BLDE University Journal of Health Sciences

ORIGINAL ARTICLE
Year
: 2016  |  Volume : 1  |  Issue : 2  |  Page : 120--124

Shelf life evaluation of Shirishavaleha: A preliminary study


Harmeet Kaur, Galib Ruknuddin, Pradeep Kumar Prajapati 
 Department of Rasa Shastra and Bhaishajya Kalpana including Drug Research, Institute for Post Graduate Teaching and Research in Ayurveda, Gujarat Ayurved University, Jamnagar, Gujarat, India

Correspondence Address:
Dr. Harmeet Kaur
Department of Rasa Shastra and Bhaishajya Kalpana including Drug Research, Institute for Post Graduate Teaching and Research in Ayurveda, Gujarat Ayurved University, Jamnagar - 361 008, Gujarat
India

Abstract

Context: Shelf life of the drug can be considered up to the period it gets deteriorated and does not get any alteration in its physicochemical state. Every product has definite shelf life, which depends on various physical, chemical, environmental, and biological factors. Ancient seers have clarified shelf life of various compound formulations. However, there is a need to revalidate and ascertain the shelf life of individual formulations by following parameters prevalent in respective scenario. Aim: To evaluate shelf life of Shirishavaleha prepared in the presence of water (SW) and Kanji (SK) as liquid media through accelerated stability study. Subjects and Methods: Physicochemical parameters were measured at 40°C ± 2°C temperature and 75% ±5% relative humidity. Analysis was repeated at intervals of 1, 3, and 6 months, and average 10% degradation of both the test drug samples was calculated and extrapolated to find the shelf life. Results: The sample prepared in the presence of Kanji (SK) showed more extractive values and sugar contents and found to have longer shelf life (2.6 years) than SW (1.4 years). Conclusion: Shirishavaleha prepared with Kanji (SK) is comparatively more stable than the sample prepared with water (SW).



How to cite this article:
Kaur H, Ruknuddin G, Prajapati PK. Shelf life evaluation of Shirishavaleha: A preliminary study.BLDE Univ J Health Sci 2016;1:120-124


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Kaur H, Ruknuddin G, Prajapati PK. Shelf life evaluation of Shirishavaleha: A preliminary study. BLDE Univ J Health Sci [serial online] 2016 [cited 2019 Sep 19 ];1:120-124
Available from: http://www.bldeujournalhs.in/text.asp?2016/1/2/120/196099


Full Text

In ayurvedic literature, "Saviryata avadhi" refers to the time period during which the drug remains potent. Although this concept was known to earlier scholars, exclusively described in later texts such as Vangasena,[1] Sharangadhara Samhita,[2] and Yogaratnakara[3] for different ayurvedic dosage forms. As per Sushruta Samhita, a drug can be utilized for various therapeutic purposes unless it remains in intact state, i.e., maintaining its appearance, taste, smell, and qualities.[4] These parameters are the quality parameters of the present era. Shelf life of the drug can be considered up to the period it gets deteriorated and does not get any alteration in its physical state. Ayurvedic Formulary of India also has given the time period from the date of manufacture within which the formulations should be consumed for best results.[5] By following prevalent guidelines, stability study of some ayurvedic formulations such as Churna (powder)[6],[7],[8] Vati (tablets),[9] supplements,[10] and Avaleha (confectionaries)[11],[12] have been attempted earlier. Shirishavaleha possesses anti-inflammatory,[8] immunomodulatory,[13] antitussive properties[14] and is a promising remedy for Tamaka Shwasa (bronchial asthma).[15] However, no stability profiles of this formulation are available till date. Considering this, it has been planned to evaluate the same through accelerated study. Besides, Jala (water), many other solvents such as Gomutra (cow-urine), Kanji (sour gruel), Ksarodaka (water-soluble extract of plant ash) are used in Ayurveda pharmaceutics. However, comparative studies emphasizing the rationale and impact of such solvents are not reported. Looking into this, it was planned to prepare Shirishavaleha with water and Kanji and evaluate comparative stability profiles.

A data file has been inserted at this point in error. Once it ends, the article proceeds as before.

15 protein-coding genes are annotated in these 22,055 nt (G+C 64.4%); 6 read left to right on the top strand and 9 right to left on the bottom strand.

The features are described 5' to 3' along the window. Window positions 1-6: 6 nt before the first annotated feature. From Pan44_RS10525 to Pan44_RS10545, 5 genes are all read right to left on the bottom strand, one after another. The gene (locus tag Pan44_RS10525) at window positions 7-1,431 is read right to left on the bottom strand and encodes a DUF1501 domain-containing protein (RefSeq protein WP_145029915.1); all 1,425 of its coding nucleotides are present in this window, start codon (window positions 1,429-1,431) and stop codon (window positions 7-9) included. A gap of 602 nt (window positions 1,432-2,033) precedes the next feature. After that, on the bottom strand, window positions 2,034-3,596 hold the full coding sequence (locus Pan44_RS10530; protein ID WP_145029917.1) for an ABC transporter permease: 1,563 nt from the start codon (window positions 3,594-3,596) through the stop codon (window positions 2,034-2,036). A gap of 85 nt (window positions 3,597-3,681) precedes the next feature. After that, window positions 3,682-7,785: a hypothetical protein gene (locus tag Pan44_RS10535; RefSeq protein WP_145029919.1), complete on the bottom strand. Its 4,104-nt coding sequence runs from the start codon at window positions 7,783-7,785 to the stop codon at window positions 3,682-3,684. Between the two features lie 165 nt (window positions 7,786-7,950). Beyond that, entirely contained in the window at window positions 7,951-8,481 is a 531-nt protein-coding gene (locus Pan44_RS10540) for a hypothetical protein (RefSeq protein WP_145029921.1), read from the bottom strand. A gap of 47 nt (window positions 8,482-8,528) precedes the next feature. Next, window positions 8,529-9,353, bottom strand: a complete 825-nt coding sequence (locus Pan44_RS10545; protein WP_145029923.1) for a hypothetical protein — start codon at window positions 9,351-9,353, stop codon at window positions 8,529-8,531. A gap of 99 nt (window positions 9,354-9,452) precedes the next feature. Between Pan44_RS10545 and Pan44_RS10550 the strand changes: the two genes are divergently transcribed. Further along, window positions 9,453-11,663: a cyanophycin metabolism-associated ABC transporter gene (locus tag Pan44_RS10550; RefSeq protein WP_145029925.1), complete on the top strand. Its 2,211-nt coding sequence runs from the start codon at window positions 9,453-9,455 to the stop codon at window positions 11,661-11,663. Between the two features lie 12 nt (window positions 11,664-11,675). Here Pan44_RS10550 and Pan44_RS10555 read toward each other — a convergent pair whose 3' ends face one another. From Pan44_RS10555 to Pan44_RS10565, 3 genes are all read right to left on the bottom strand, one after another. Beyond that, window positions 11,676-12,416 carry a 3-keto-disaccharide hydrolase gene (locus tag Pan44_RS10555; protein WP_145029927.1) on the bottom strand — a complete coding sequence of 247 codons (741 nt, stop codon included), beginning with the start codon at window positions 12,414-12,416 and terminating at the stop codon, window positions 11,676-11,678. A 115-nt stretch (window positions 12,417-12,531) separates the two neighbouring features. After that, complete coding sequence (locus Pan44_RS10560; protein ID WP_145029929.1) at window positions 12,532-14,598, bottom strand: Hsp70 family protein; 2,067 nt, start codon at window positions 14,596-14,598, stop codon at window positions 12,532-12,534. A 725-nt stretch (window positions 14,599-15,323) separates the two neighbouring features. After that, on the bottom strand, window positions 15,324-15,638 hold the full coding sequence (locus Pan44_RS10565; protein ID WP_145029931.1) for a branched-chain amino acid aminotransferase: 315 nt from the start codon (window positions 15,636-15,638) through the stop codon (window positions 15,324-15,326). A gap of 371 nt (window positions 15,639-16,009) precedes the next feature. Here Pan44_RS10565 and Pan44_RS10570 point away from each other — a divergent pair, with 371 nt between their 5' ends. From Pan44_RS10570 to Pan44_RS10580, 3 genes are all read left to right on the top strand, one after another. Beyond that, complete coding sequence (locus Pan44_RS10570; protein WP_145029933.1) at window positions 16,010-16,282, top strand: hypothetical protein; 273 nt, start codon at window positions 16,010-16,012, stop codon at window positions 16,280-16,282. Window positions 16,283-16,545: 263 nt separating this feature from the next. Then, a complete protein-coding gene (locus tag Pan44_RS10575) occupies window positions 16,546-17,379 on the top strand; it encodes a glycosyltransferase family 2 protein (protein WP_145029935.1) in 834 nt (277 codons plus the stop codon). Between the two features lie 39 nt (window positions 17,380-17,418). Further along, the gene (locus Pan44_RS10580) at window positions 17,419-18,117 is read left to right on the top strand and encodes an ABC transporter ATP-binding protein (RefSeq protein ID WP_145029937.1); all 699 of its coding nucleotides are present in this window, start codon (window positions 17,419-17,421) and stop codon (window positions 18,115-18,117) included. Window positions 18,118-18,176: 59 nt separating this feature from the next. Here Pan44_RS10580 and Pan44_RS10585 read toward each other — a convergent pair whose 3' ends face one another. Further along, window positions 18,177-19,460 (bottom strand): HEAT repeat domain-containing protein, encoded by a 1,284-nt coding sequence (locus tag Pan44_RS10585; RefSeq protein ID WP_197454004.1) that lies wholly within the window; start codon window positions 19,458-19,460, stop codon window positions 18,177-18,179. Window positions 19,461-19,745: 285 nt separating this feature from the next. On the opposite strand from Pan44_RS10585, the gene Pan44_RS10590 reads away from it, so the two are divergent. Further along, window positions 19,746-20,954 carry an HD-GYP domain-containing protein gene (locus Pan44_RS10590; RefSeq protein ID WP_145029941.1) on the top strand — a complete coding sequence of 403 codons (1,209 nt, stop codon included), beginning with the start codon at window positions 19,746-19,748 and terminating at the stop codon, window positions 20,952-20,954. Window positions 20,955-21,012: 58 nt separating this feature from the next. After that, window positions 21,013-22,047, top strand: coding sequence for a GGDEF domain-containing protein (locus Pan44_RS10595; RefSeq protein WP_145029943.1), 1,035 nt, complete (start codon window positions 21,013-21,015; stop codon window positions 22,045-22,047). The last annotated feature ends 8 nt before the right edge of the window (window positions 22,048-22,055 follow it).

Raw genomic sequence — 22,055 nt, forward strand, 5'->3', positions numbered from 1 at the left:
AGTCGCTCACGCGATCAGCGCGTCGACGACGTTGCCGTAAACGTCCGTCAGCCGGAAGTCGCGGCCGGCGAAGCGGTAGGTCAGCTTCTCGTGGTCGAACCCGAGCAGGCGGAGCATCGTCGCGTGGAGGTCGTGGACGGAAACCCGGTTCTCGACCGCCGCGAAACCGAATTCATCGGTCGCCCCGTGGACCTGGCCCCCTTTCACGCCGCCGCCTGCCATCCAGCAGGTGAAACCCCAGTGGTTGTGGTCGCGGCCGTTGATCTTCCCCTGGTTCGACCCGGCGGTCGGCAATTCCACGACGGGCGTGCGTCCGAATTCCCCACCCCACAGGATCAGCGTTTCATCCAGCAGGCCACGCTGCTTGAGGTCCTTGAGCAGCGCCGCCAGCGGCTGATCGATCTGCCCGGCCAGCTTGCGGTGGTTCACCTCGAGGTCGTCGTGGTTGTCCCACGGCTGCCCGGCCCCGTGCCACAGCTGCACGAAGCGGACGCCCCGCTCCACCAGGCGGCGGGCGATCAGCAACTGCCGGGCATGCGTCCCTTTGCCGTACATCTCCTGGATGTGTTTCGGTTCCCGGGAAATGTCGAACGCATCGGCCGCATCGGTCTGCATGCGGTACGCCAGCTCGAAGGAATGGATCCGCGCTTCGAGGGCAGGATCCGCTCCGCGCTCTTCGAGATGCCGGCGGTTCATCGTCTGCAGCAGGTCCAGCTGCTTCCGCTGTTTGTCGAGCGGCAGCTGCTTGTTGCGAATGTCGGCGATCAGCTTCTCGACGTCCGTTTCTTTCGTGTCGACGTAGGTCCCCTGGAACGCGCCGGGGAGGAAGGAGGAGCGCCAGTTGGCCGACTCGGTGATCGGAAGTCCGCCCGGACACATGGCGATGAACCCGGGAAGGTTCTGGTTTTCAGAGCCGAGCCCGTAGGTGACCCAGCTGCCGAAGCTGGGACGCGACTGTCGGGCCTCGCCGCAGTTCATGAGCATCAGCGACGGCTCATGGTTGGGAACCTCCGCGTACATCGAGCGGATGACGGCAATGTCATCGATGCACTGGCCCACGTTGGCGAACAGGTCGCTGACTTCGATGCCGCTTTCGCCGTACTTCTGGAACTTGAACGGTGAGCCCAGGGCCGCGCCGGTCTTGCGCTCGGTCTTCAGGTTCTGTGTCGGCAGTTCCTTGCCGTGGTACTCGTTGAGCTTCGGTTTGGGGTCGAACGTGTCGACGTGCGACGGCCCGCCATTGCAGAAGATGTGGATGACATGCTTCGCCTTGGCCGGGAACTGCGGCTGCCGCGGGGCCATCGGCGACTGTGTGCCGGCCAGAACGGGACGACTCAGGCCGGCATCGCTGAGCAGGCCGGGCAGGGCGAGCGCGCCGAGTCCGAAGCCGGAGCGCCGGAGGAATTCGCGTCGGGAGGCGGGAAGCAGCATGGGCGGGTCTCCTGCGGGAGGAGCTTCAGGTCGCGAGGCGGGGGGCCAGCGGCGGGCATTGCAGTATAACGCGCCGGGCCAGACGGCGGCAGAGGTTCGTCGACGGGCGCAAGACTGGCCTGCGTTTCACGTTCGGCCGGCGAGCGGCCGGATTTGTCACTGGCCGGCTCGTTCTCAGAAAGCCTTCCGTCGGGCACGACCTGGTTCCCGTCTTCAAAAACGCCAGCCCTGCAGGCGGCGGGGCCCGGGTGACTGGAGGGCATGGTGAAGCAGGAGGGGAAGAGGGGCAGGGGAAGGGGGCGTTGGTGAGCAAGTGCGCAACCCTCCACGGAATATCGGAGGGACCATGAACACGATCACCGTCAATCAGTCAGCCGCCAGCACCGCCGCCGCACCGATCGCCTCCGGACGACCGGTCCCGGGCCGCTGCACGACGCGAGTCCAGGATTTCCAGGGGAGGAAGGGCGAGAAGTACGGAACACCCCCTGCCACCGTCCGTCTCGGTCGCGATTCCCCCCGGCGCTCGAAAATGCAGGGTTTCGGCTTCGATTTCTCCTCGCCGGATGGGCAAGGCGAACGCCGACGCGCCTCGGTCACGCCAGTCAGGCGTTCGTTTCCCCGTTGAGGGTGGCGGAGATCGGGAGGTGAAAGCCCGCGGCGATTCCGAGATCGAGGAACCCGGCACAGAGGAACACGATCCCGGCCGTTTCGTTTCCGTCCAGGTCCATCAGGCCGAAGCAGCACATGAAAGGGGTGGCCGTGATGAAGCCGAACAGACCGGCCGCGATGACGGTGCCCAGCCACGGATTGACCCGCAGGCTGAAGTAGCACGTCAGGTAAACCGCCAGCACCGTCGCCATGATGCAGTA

Subjects and Methods



Collection of raw materials

Shirishavaleha is a compound ayurvedic formulation [Table 1], which comprises dried powders of nine drugs in equal proportion and Guda (Jaggery) as sweetening substance. Stem bark of Shirisha was freshly collected from Botanical Garden, Jamnagar, while other raw materials were procured from Pharmacy, GAU, Jamnagar. Jaggery was purchased from local market of Jamnagar. All the herbal drugs were authenticated at Pharmacognosy Laboratory, IPGT and RA, Jamnagar. These drugs were cleaned and shade dried before usage. Kanji (sour gruel) was prepared by the following classical guidelines.[16]{Table 1}

Test drugs

One sample of Shirishavaleha was prepared in the presence of water (SW) and other in the presence of Kanji (SK) as liquid media by the following standard guidelines established in earlier studies.

Packing